Innovative spirit needed to retrain furloughed workers

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This article by Alison Payne first appeared in The Times on 28 August 2020.

Fiona Hyslop, Scotland’s economy secretary, has warned that the country is “facing unemployment on a scale not seen since the 1980s” as the furlough scheme begins to end and each day brings news of job losses. While we don’t yet know the full impact of the coronavirus and lockdown on the labour market in Scotland, we must not wait until we have all the answers to start addressing the impending jobs crisis.

Retraining is a key part of recovery and this week Reform Scotland published a report, Back on Track: Retraining in the Covid-19 Era. While there are no silver bullets, it is clear that the Scottish government cannot work in isolation. The business community needs to be involved at the heart of decision making; they are where new jobs are to be found, economic recovery will take place, and tax revenues increase to fund public services. Local authorities, the third sector, unions and the higher and further education sectors also have crucial roles to play.

Partnership working is vital not just within Scotland, but between the UK and Scottish governments. Unemployment is an issue where both governments have a degree of responsibility. For proposals to be as effective as they can be, the two governments must work in tandem.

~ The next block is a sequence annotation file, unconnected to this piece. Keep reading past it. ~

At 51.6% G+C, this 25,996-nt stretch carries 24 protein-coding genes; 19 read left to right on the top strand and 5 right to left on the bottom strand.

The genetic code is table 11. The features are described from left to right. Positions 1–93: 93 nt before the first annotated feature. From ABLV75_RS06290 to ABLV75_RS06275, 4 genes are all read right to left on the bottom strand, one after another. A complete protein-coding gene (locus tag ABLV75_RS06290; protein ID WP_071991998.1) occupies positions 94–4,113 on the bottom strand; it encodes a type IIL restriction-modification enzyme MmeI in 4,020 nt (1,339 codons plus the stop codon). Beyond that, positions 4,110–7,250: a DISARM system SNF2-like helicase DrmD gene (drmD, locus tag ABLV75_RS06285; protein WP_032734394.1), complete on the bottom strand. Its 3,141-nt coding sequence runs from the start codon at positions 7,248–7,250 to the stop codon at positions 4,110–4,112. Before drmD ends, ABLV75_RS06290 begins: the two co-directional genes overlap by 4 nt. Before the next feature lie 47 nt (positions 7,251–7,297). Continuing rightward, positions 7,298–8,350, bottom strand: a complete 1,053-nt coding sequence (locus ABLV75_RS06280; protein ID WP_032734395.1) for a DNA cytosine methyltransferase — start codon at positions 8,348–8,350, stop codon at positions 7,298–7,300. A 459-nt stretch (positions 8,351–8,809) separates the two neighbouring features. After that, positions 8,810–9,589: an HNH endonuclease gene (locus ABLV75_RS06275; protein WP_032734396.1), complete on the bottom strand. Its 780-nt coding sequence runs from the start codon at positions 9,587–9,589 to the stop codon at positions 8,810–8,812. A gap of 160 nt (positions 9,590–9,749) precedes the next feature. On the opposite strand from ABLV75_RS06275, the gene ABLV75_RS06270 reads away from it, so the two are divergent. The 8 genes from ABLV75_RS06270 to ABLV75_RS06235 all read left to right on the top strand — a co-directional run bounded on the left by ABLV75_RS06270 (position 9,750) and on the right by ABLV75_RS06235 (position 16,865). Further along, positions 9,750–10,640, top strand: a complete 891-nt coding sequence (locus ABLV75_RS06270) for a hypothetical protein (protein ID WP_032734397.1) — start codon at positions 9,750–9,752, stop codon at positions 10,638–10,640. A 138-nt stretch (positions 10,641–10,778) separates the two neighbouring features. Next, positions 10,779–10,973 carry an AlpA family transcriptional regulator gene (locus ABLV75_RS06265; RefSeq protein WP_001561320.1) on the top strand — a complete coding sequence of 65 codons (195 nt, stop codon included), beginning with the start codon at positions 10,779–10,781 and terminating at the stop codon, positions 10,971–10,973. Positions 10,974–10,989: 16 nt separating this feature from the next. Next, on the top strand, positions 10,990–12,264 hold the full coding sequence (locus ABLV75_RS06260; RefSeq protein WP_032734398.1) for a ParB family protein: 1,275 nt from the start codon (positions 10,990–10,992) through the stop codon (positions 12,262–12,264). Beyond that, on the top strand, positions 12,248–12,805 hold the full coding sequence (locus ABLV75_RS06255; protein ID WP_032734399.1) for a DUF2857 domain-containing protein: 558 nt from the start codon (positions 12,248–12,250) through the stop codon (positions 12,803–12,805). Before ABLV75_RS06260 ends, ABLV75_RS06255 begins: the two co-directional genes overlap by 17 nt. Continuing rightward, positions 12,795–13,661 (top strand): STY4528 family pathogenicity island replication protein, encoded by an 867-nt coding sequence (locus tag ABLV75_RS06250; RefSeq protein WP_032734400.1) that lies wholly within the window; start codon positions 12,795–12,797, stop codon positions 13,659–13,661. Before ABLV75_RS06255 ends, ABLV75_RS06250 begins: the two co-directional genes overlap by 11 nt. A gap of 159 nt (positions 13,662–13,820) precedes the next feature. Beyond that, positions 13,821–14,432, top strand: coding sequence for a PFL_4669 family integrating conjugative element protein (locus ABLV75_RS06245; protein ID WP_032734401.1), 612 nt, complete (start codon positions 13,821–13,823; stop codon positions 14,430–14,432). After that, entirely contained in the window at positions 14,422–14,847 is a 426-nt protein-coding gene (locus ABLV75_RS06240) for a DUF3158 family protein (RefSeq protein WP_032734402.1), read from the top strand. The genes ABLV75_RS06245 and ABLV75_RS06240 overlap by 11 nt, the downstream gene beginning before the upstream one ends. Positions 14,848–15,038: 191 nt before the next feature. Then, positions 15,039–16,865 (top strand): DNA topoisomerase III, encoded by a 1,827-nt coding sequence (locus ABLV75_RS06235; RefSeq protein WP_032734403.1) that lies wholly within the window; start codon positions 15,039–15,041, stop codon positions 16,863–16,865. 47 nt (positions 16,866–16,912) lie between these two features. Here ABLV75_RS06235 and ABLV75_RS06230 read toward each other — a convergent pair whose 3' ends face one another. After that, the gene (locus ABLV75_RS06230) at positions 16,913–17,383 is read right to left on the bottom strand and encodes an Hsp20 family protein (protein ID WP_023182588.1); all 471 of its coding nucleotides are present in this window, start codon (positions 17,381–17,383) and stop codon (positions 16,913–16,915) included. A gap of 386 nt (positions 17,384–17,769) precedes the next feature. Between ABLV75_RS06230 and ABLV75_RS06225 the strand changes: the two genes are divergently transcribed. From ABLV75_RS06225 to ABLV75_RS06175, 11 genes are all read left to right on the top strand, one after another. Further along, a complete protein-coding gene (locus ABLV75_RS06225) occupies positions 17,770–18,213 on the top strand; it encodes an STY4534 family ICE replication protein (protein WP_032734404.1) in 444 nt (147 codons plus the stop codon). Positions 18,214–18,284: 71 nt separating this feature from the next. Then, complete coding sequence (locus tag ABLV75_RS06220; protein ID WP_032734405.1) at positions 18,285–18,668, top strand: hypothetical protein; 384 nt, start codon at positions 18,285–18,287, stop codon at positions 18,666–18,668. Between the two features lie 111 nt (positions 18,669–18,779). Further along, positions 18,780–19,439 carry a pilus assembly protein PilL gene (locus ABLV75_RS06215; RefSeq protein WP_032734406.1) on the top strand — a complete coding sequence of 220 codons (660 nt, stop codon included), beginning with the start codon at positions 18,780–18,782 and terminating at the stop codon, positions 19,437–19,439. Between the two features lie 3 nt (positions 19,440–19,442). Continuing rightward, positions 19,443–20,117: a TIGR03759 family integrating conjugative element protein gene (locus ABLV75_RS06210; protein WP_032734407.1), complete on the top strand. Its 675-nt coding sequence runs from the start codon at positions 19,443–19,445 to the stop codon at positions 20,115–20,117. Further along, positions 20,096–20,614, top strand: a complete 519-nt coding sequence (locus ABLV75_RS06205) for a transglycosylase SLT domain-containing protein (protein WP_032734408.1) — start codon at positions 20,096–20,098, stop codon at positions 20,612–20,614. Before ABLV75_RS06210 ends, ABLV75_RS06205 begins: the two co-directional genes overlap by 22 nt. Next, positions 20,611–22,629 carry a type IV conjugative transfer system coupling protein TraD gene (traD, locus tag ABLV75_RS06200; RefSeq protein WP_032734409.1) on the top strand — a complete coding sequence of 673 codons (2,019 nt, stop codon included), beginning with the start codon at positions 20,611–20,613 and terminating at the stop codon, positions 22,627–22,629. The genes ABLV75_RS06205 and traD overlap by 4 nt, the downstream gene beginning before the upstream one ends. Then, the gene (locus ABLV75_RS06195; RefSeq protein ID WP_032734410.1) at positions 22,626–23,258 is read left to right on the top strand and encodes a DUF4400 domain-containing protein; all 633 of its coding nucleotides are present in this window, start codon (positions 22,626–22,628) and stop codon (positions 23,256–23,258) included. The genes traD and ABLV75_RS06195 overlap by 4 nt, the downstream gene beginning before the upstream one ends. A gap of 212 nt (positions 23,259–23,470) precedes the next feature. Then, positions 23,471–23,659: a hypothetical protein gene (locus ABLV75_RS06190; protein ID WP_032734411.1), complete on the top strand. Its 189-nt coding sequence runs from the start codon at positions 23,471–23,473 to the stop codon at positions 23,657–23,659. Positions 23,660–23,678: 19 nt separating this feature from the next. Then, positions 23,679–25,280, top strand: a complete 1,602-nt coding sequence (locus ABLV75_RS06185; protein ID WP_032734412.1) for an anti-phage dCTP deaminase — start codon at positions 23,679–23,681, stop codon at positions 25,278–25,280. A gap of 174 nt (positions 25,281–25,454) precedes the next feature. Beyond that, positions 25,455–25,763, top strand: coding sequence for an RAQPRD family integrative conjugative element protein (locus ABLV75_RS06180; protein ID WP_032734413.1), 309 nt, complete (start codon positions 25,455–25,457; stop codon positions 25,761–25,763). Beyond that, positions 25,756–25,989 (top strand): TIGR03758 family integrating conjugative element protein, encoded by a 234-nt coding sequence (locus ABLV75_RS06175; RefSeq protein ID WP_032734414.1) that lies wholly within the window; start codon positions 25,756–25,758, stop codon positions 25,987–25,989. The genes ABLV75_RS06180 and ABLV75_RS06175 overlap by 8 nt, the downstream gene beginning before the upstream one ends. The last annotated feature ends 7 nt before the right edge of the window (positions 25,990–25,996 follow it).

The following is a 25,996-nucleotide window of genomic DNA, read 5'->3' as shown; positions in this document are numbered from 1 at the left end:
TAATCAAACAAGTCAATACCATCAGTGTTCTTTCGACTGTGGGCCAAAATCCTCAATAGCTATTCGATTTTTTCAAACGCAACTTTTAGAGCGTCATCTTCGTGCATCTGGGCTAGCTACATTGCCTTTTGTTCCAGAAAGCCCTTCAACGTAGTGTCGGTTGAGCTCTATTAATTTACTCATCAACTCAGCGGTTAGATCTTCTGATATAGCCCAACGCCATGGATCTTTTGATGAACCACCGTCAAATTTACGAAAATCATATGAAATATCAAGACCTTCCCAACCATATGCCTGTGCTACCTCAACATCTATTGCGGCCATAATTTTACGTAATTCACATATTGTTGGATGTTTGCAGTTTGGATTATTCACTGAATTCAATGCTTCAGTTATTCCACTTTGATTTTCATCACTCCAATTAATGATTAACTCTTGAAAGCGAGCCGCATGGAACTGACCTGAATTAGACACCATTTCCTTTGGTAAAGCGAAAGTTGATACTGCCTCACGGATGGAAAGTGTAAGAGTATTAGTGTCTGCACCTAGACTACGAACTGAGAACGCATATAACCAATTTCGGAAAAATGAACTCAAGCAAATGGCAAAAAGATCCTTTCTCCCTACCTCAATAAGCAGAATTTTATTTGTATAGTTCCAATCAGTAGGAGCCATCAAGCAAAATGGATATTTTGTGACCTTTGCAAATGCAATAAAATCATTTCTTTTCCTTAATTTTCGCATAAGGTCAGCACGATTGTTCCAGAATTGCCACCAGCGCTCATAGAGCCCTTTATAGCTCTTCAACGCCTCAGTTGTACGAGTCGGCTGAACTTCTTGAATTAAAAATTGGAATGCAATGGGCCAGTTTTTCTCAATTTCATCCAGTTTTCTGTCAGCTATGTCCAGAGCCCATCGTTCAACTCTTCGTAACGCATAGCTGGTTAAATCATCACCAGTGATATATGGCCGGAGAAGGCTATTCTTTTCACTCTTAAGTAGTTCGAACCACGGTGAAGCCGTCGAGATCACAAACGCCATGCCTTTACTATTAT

There should also be a major expansion of individual training accounts. These programmes allow those who are furloughed to access training and start planning ahead if they are unable to return to their present work. Such opportunities should be encouraged, but the programme covers less than 1 per cent of the 736,500 people in Scotland who were furloughed.

While there are huge opportunities from embracing technology through online learning and virtual platforms, there needs to be a recognition that the shift online requires greater use not just of devices, but access to data and private space. Schemes should be developed which look to embrace innovative ideas that help to meet those needs — for example, enabling rooms in public buildings to be booked free of charge by individuals, alongside access to data and a device, to enable them to access online interviews or training. At the start of the pandemic we saw innovative ideas implemented to bolster the NHS; we now need to mobilise that spirit to help the economy recover.